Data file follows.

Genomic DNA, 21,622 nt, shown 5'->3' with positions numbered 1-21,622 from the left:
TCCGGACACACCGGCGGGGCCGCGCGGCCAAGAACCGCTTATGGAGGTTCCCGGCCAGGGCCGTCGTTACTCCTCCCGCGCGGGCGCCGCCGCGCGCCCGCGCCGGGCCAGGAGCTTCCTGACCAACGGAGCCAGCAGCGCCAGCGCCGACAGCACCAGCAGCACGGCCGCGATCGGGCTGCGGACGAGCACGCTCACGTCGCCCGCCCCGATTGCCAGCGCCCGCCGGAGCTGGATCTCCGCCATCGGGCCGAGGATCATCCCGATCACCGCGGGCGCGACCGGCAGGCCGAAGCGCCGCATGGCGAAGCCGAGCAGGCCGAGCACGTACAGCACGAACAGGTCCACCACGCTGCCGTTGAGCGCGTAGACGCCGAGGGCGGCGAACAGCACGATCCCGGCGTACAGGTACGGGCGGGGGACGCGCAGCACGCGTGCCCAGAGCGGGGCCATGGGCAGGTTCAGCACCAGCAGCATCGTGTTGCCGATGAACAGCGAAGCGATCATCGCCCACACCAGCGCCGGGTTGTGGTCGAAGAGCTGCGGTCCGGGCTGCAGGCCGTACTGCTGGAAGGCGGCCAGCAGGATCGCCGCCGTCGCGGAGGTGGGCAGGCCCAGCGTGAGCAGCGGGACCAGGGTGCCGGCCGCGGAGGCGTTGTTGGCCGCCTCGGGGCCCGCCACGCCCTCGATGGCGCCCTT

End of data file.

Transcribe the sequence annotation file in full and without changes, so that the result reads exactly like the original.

Genomic DNA, 21,622 nt, shown 5'->3' with positions numbered 1-21,622 from the left:
TCCGGACACACCGGCGGGGCCGCGCGGCCAAGAACCGCTTATGGAGGTTCCCGGCCAGGGCCGTCGTTACTCCTCCCGCGCGGGCGCCGCCGCGCGCCCGCGCCGGGCCAGGAGCTTCCTGACCAACGGAGCCAGCAGCGCCAGCGCCGACAGCACCAGCAGCACGGCCGCGATCGGGCTGCGGACGAGCACGCTCACGTCGCCCGCCCCGATTGCCAGCGCCCGCCGGAGCTGGATCTCCGCCATCGGGCCGAGGATCATCCCGATCACCGCGGGCGCGACCGGCAGGCCGAAGCGCCGCATGGCGAAGCCGAGCAGGCCGAGCACGTACAGCACGAACAGGTCCACCACGCTGCCGTTGAGCGCGTAGACGCCGAGGGCGGCGAACAGCACGATCCCGGCGTACAGGTACGGGCGGGGGACGCGCAGCACGCGTGCCCAGAGCGGGGCCATGGGCAGGTTCAGCACCAGCAGCATCGTGTTGCCGATGAACAGCGAAGCGATCATCGCCCACACCAGCGCCGGGTTGTGGTCGAAGAGCTGCGGTCCGGGCTGCAGGCCGTACTGCTGGAAGGCGGCCAGCAGGATCGCCGCCGTCGCGGAGGTGGGCAGGCCCAGCGTGAGCAGCGGGACCAGGGTGCCGGCCGCGGAGGCGTTGTTGGCCGCCTCGGGGCCCGCCACGCCCTCGATGGCGCCCTT